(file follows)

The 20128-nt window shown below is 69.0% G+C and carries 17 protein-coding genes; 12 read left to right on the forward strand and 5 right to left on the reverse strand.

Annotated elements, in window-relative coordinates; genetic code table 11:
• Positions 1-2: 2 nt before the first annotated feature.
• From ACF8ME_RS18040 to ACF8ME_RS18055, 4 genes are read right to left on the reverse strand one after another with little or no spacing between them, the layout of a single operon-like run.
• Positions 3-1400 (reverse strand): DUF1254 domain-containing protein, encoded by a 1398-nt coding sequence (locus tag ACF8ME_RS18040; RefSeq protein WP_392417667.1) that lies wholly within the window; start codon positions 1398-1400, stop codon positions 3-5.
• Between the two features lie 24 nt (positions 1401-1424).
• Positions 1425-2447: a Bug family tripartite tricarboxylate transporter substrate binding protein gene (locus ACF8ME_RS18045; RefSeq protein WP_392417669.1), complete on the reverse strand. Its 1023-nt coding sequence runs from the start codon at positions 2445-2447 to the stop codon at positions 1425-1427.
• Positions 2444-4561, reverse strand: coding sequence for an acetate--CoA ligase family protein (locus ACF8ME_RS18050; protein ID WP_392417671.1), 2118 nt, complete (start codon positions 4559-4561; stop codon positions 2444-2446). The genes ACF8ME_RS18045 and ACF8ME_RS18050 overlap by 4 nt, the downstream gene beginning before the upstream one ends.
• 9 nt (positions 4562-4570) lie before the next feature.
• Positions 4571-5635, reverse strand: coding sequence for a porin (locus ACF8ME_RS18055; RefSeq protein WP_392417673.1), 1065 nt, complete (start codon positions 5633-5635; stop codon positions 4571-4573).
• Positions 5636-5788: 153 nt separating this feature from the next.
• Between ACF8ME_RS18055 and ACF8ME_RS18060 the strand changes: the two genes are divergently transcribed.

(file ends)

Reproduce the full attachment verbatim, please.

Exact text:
The 20128-nt window shown below is 69.0% G+C and carries 17 protein-coding genes; 12 read left to right on the forward strand and 5 right to left on the reverse strand.

Annotated elements, in window-relative coordinates; genetic code table 11:
• Positions 1-2: 2 nt before the first annotated feature.
• From ACF8ME_RS18040 to ACF8ME_RS18055, 4 genes are read right to left on the reverse strand one after another with little or no spacing between them, the layout of a single operon-like run.
• Positions 3-1400 (reverse strand): DUF1254 domain-containing protein, encoded by a 1398-nt coding sequence (locus tag ACF8ME_RS18040; RefSeq protein WP_392417667.1) that lies wholly within the window; start codon positions 1398-1400, stop codon positions 3-5.
• Between the two features lie 24 nt (positions 1401-1424).
• Positions 1425-2447: a Bug family tripartite tricarboxylate transporter substrate binding protein gene (locus ACF8ME_RS18045; RefSeq protein WP_392417669.1), complete on the reverse strand. Its 1023-nt coding sequence runs from the start codon at positions 2445-2447 to the stop codon at positions 1425-1427.
• Positions 2444-4561, reverse strand: coding sequence for an acetate--CoA ligase family protein (locus ACF8ME_RS18050; protein ID WP_392417671.1), 2118 nt, complete (start codon positions 4559-4561; stop codon positions 2444-2446). The genes ACF8ME_RS18045 and ACF8ME_RS18050 overlap by 4 nt, the downstream gene beginning before the upstream one ends.
• 9 nt (positions 4562-4570) lie before the next feature.
• Positions 4571-5635, reverse strand: coding sequence for a porin (locus ACF8ME_RS18055; RefSeq protein WP_392417673.1), 1065 nt, complete (start codon positions 5633-5635; stop codon positions 4571-4573).
• Positions 5636-5788: 153 nt separating this feature from the next.
• Between ACF8ME_RS18055 and ACF8ME_RS18060 the strand changes: the two genes are divergently transcribed.